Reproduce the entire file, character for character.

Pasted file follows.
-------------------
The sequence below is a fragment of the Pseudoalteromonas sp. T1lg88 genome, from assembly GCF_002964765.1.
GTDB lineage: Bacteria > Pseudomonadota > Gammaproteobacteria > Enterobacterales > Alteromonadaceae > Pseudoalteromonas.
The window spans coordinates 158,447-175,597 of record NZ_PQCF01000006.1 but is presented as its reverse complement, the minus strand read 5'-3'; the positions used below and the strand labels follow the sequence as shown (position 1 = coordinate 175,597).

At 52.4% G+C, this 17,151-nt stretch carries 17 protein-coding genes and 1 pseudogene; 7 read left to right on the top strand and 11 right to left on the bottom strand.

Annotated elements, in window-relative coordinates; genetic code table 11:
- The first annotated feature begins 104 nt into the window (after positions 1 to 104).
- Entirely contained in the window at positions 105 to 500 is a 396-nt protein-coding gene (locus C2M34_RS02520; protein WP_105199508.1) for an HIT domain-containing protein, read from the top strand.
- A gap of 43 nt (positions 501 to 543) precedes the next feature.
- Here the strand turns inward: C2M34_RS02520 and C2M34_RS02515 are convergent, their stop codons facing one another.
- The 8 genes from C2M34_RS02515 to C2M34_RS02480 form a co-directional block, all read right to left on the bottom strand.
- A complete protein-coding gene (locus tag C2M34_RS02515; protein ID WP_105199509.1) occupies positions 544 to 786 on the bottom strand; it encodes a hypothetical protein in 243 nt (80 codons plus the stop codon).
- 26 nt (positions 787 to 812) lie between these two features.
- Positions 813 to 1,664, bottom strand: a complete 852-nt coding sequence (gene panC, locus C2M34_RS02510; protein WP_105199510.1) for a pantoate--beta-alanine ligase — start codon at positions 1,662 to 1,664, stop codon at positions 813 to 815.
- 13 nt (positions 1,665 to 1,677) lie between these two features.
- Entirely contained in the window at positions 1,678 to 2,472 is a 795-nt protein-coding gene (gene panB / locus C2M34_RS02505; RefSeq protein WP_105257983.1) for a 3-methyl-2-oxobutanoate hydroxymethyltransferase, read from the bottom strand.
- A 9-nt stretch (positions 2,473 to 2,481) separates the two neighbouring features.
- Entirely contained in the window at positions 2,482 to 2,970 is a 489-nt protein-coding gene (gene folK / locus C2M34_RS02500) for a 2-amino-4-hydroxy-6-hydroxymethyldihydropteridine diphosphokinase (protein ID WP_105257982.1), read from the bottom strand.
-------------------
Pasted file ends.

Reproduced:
The sequence below is a fragment of the Pseudoalteromonas sp. T1lg88 genome, from assembly GCF_002964765.1.
GTDB lineage: Bacteria > Pseudomonadota > Gammaproteobacteria > Enterobacterales > Alteromonadaceae > Pseudoalteromonas.
The window spans coordinates 158,447-175,597 of record NZ_PQCF01000006.1 but is presented as its reverse complement, the minus strand read 5'-3'; the positions used below and the strand labels follow the sequence as shown (position 1 = coordinate 175,597).

At 52.4% G+C, this 17,151-nt stretch carries 17 protein-coding genes and 1 pseudogene; 7 read left to right on the top strand and 11 right to left on the bottom strand.

Annotated elements, in window-relative coordinates; genetic code table 11:
- The first annotated feature begins 104 nt into the window (after positions 1 to 104).
- Entirely contained in the window at positions 105 to 500 is a 396-nt protein-coding gene (locus C2M34_RS02520; protein WP_105199508.1) for an HIT domain-containing protein, read from the top strand.
- A gap of 43 nt (positions 501 to 543) precedes the next feature.
- Here the strand turns inward: C2M34_RS02520 and C2M34_RS02515 are convergent, their stop codons facing one another.
- The 8 genes from C2M34_RS02515 to C2M34_RS02480 form a co-directional block, all read right to left on the bottom strand.
- A complete protein-coding gene (locus tag C2M34_RS02515; protein ID WP_105199509.1) occupies positions 544 to 786 on the bottom strand; it encodes a hypothetical protein in 243 nt (80 codons plus the stop codon).
- 26 nt (positions 787 to 812) lie between these two features.
- Positions 813 to 1,664, bottom strand: a complete 852-nt coding sequence (gene panC, locus C2M34_RS02510; protein WP_105199510.1) for a pantoate--beta-alanine ligase — start codon at positions 1,662 to 1,664, stop codon at positions 813 to 815.
- 13 nt (positions 1,665 to 1,677) lie between these two features.
- Entirely contained in the window at positions 1,678 to 2,472 is a 795-nt protein-coding gene (gene panB / locus C2M34_RS02505; RefSeq protein WP_105257983.1) for a 3-methyl-2-oxobutanoate hydroxymethyltransferase, read from the bottom strand.
- A 9-nt stretch (positions 2,473 to 2,481) separates the two neighbouring features.
- Entirely contained in the window at positions 2,482 to 2,970 is a 489-nt protein-coding gene (gene folK / locus C2M34_RS02500) for a 2-amino-4-hydroxy-6-hydroxymethyldihydropteridine diphosphokinase (protein ID WP_105257982.1), read from the bottom strand.